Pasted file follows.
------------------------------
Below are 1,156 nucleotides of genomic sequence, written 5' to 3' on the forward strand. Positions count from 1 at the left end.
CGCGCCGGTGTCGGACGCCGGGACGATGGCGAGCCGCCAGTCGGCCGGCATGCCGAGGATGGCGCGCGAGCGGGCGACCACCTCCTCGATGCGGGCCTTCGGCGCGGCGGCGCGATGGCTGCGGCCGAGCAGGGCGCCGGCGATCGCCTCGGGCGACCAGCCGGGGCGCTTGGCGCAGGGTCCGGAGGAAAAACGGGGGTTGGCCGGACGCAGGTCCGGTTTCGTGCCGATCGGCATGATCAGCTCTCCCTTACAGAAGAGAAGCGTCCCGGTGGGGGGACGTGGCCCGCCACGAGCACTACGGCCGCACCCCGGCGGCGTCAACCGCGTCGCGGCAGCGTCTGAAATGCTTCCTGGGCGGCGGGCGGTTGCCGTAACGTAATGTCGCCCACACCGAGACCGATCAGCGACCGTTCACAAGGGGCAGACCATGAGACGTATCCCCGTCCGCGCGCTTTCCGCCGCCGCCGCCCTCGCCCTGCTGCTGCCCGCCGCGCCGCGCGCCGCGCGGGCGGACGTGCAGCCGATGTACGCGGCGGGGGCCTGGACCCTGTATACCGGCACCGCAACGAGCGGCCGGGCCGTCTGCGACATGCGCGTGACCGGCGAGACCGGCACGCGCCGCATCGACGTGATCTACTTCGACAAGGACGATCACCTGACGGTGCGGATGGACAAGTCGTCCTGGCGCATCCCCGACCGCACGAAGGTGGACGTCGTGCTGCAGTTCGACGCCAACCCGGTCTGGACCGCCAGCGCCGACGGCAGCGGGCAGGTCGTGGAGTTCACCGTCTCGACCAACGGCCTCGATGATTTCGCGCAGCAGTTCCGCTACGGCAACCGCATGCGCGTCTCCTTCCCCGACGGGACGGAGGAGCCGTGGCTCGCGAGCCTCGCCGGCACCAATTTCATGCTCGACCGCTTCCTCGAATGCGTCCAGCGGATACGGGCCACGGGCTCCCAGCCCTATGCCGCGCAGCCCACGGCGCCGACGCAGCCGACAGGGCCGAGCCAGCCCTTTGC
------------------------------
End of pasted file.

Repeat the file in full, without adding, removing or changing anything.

Below are 1,156 nucleotides of genomic sequence, written 5' to 3' on the forward strand. Positions count from 1 at the left end.
CGCGCCGGTGTCGGACGCCGGGACGATGGCGAGCCGCCAGTCGGCCGGCATGCCGAGGATGGCGCGCGAGCGGGCGACCACCTCCTCGATGCGGGCCTTCGGCGCGGCGGCGCGATGGCTGCGGCCGAGCAGGGCGCCGGCGATCGCCTCGGGCGACCAGCCGGGGCGCTTGGCGCAGGGTCCGGAGGAAAAACGGGGGTTGGCCGGACGCAGGTCCGGTTTCGTGCCGATCGGCATGATCAGCTCTCCCTTACAGAAGAGAAGCGTCCCGGTGGGGGGACGTGGCCCGCCACGAGCACTACGGCCGCACCCCGGCGGCGTCAACCGCGTCGCGGCAGCGTCTGAAATGCTTCCTGGGCGGCGGGCGGTTGCCGTAACGTAATGTCGCCCACACCGAGACCGATCAGCGACCGTTCACAAGGGGCAGACCATGAGACGTATCCCCGTCCGCGCGCTTTCCGCCGCCGCCGCCCTCGCCCTGCTGCTGCCCGCCGCGCCGCGCGCCGCGCGGGCGGACGTGCAGCCGATGTACGCGGCGGGGGCCTGGACCCTGTATACCGGCACCGCAACGAGCGGCCGGGCCGTCTGCGACATGCGCGTGACCGGCGAGACCGGCACGCGCCGCATCGACGTGATCTACTTCGACAAGGACGATCACCTGACGGTGCGGATGGACAAGTCGTCCTGGCGCATCCCCGACCGCACGAAGGTGGACGTCGTGCTGCAGTTCGACGCCAACCCGGTCTGGACCGCCAGCGCCGACGGCAGCGGGCAGGTCGTGGAGTTCACCGTCTCGACCAACGGCCTCGATGATTTCGCGCAGCAGTTCCGCTACGGCAACCGCATGCGCGTCTCCTTCCCCGACGGGACGGAGGAGCCGTGGCTCGCGAGCCTCGCCGGCACCAATTTCATGCTCGACCGCTTCCTCGAATGCGTCCAGCGGATACGGGCCACGGGCTCCCAGCCCTATGCCGCGCAGCCCACGGCGCCGACGCAGCCGACAGGGCCGAGCCAGCCCTTTGC